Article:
Balanced armature headphone drivers are also dynamic and work on the principle of electromagnetic induction. These drivers are miniature and are only found in earphones (particularly in-ear monitors).
Balanced armature drivers are notorious for their limited frequency response and many in-ear monitors require several BA drivers to effectively reproduce the entire audible range of frequencies.
To better understand how balanced armature headphone drivers work, let’s have a look at a simplified cross-sectional diagram:
So we can see that there are more parts in the BA design than in the other headphone driver types. They are:
- Conductive coil
- Drive pin
- Case & sound outlet
The BA driver, like the moving-coil dynamic drive, has a conductive coil or wire. However, this coil is not attached to the diaphragm and is not designed to move as a direct consequence of an applied audio signal.
Rather, this coil is wrapped around an armature that is balanced (hence the name) between a magnetic structure that has opposite poles to the top side and bottom side of the armature.
It is not the coil that is designed to move but the armature. This armature is mechanically coupled to a movable diaphragm via a drive pin. As the armature moves, so too does the diaphragm.
The case is an important feature that protects the sensitive components of the BA driver. Balanced armature drivers are full enclosed in a case except for a tiny opening called the sound outlet that allows the sound produced by the armature to propagate through the air.
Here is a picture of what balanced armature drivers look like:
So how do balanced armature headphone drivers work?
As we’d expect by now, there are lead wires that attach to each end of the conductive coil. These lead wires allow for an electrical circuit between the driver and the audio source when the headphones are plugged in.
The audio signal is an alternating current. When this AC signal is applied to the coil, it causes an associated changing electromagnetic field in and around the coil.
The balanced armature is also electrically conductive and since the coil is wrapped around it, the coil’s changing magnetic field is extended through to the armature.
As we’ve discussed, the armature is balanced with magnets above and below it and it does not require much force to move. These magnets produce opposite magnetic fields at the top and bottom of the armature.
As the audio signal indirectly alters the magnetic field of the armature, the magnets “push” and “pull” the armature up and down according to the audio signal.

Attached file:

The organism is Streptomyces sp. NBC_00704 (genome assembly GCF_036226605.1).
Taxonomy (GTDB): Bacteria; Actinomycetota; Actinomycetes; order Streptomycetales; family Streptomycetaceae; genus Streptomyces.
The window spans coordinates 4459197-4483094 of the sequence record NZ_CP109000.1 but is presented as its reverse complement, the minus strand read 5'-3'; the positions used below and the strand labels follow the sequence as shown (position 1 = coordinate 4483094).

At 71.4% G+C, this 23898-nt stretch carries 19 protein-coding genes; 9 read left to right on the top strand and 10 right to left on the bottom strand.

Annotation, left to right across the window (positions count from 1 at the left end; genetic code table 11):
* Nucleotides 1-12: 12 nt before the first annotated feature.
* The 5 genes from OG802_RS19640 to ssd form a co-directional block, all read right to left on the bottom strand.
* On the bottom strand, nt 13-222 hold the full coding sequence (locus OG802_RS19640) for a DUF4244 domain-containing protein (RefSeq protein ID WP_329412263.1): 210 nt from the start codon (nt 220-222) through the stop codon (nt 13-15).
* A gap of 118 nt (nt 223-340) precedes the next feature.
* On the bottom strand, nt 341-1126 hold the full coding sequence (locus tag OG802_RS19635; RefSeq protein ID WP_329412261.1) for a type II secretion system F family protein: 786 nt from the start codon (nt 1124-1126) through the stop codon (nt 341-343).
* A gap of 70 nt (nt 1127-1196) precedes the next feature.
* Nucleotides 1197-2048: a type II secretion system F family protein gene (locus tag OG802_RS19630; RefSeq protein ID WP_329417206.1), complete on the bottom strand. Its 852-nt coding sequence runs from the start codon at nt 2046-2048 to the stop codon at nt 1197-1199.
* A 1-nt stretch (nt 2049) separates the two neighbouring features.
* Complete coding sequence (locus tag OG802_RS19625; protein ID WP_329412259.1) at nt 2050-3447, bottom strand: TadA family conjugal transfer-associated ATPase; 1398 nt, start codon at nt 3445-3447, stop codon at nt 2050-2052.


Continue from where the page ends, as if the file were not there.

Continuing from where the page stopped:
As the armature moves, the diaphragm, connected by the drive pin, moves in tandem and produces sound waves.
So by two degrees of separation, the audio signal’s effect on the coil causes the diaphragm to produce sound that is representative of the audio.
The Shure SE535 (link to compare prices on Amazon and B&H Photo/Video) are an example of triple-driver balanced armature headphones.
Electrostatic Headphone Driver
Electrostatic headphone drivers, as their name suggests, do not transduce energy via electromagnetic induction but rather work on electrostatic principles.
This headphone type is fairly uncommon but can deliver incredibly accurate results and pristine sound quality.
In order to function properly, electrostatic headphones require specialized amplifiers that boost the voltage of the audio signal to seemingly extreme levels. These amps also often proivde the DC biasing voltage that is required of the conductive diaphragm.
For that reason, our simplified diagram of the electrostatic headphone driver has its amp/power source included:
So what are the key elements in an electrostatic headphone driver? They are:
- Stator plates
- DC biasing supply (external)
- Amplifier (external)
Similar to the planar magnetic driver, the electrostatic driver has its diaphragm sandwiched between two perforated “plates.” That where the similarities end, though.
The diaphragm of the electrostatic driver is conductive and designed to hold a fixed electric charged. To the front and back of the diaphragm are perforated stator plates which are designed as a sort of parallel-plate capacitor. The diaphragm is electrically insulated from the stator plates via spars around its perimeter.
Other than the housing (including the necessary damping), that pretty much sums up the physical components of the actual electrostatic driver.
In order to function properly, though, the driver must be connected to a specialized amp.
These amps vary in their design but nearly all include, at some point, a step-up transformer that will effectively drive up the voltage of the signal while simultaneously dropping the current. Of course, there are active amplification components as well (including tubes and/or transistor circuits) but the transformer is a common component that drives up the voltage to usable levels.